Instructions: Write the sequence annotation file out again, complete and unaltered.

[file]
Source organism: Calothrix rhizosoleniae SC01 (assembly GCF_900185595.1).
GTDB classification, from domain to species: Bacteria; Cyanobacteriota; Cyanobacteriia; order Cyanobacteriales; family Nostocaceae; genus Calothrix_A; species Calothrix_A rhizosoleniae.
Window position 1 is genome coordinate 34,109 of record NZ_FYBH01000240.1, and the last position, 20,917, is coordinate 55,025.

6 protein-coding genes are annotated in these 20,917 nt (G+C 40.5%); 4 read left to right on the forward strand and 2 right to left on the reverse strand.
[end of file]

Source organism: Calothrix rhizosoleniae SC01 (assembly GCF_900185595.1).
GTDB classification, from domain to species: Bacteria; Cyanobacteriota; Cyanobacteriia; order Cyanobacteriales; family Nostocaceae; genus Calothrix_A; species Calothrix_A rhizosoleniae.
Window position 1 is genome coordinate 34,109 of record NZ_FYBH01000240.1, and the last position, 20,917, is coordinate 55,025.

6 protein-coding genes are annotated in these 20,917 nt (G+C 40.5%); 4 read left to right on the forward strand and 2 right to left on the reverse strand.